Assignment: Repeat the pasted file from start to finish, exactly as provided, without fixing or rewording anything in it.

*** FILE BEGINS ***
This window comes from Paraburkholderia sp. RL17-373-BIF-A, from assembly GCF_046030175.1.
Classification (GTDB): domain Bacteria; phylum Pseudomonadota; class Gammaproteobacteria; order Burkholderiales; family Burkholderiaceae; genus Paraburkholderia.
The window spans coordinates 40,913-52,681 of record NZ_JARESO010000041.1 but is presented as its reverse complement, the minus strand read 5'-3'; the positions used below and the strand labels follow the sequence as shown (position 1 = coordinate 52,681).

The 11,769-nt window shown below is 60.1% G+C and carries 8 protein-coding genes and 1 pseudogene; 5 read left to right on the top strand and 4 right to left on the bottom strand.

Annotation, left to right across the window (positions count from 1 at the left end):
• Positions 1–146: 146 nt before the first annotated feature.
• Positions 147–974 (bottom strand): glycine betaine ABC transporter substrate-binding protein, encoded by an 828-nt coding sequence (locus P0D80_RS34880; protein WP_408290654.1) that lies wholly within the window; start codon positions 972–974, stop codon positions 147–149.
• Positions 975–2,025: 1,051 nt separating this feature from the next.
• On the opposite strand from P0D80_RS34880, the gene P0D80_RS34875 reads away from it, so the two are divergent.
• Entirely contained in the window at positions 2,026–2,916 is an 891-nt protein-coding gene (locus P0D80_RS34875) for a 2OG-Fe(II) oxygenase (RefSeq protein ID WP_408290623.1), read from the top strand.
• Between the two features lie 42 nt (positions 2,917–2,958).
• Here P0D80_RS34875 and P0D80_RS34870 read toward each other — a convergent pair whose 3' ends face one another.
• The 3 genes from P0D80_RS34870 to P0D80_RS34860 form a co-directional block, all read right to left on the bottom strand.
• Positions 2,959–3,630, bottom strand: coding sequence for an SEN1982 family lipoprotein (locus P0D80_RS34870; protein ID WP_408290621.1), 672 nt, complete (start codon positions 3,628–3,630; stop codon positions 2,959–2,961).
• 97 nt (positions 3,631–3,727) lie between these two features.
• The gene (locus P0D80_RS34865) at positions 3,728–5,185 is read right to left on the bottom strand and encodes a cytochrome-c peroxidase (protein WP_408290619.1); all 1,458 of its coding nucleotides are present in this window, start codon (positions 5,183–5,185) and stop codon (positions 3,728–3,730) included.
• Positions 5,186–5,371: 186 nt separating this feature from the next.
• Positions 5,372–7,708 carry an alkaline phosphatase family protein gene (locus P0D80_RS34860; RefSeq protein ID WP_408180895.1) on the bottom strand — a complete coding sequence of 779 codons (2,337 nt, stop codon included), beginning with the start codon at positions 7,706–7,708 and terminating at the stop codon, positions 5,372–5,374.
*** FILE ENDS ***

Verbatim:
This window comes from Paraburkholderia sp. RL17-373-BIF-A, from assembly GCF_046030175.1.
Classification (GTDB): domain Bacteria; phylum Pseudomonadota; class Gammaproteobacteria; order Burkholderiales; family Burkholderiaceae; genus Paraburkholderia.
The window spans coordinates 40,913-52,681 of record NZ_JARESO010000041.1 but is presented as its reverse complement, the minus strand read 5'-3'; the positions used below and the strand labels follow the sequence as shown (position 1 = coordinate 52,681).

The 11,769-nt window shown below is 60.1% G+C and carries 8 protein-coding genes and 1 pseudogene; 5 read left to right on the top strand and 4 right to left on the bottom strand.

Annotation, left to right across the window (positions count from 1 at the left end):
• Positions 1–146: 146 nt before the first annotated feature.
• Positions 147–974 (bottom strand): glycine betaine ABC transporter substrate-binding protein, encoded by an 828-nt coding sequence (locus P0D80_RS34880; protein WP_408290654.1) that lies wholly within the window; start codon positions 972–974, stop codon positions 147–149.
• Positions 975–2,025: 1,051 nt separating this feature from the next.
• On the opposite strand from P0D80_RS34880, the gene P0D80_RS34875 reads away from it, so the two are divergent.
• Entirely contained in the window at positions 2,026–2,916 is an 891-nt protein-coding gene (locus P0D80_RS34875) for a 2OG-Fe(II) oxygenase (RefSeq protein ID WP_408290623.1), read from the top strand.
• Between the two features lie 42 nt (positions 2,917–2,958).
• Here P0D80_RS34875 and P0D80_RS34870 read toward each other — a convergent pair whose 3' ends face one another.
• The 3 genes from P0D80_RS34870 to P0D80_RS34860 form a co-directional block, all read right to left on the bottom strand.
• Positions 2,959–3,630, bottom strand: coding sequence for an SEN1982 family lipoprotein (locus P0D80_RS34870; protein ID WP_408290621.1), 672 nt, complete (start codon positions 3,628–3,630; stop codon positions 2,959–2,961).
• 97 nt (positions 3,631–3,727) lie between these two features.
• The gene (locus P0D80_RS34865) at positions 3,728–5,185 is read right to left on the bottom strand and encodes a cytochrome-c peroxidase (protein WP_408290619.1); all 1,458 of its coding nucleotides are present in this window, start codon (positions 5,183–5,185) and stop codon (positions 3,728–3,730) included.
• Positions 5,186–5,371: 186 nt separating this feature from the next.
• Positions 5,372–7,708 carry an alkaline phosphatase family protein gene (locus P0D80_RS34860; RefSeq protein ID WP_408180895.1) on the bottom strand — a complete coding sequence of 779 codons (2,337 nt, stop codon included), beginning with the start codon at positions 7,706–7,708 and terminating at the stop codon, positions 5,372–5,374.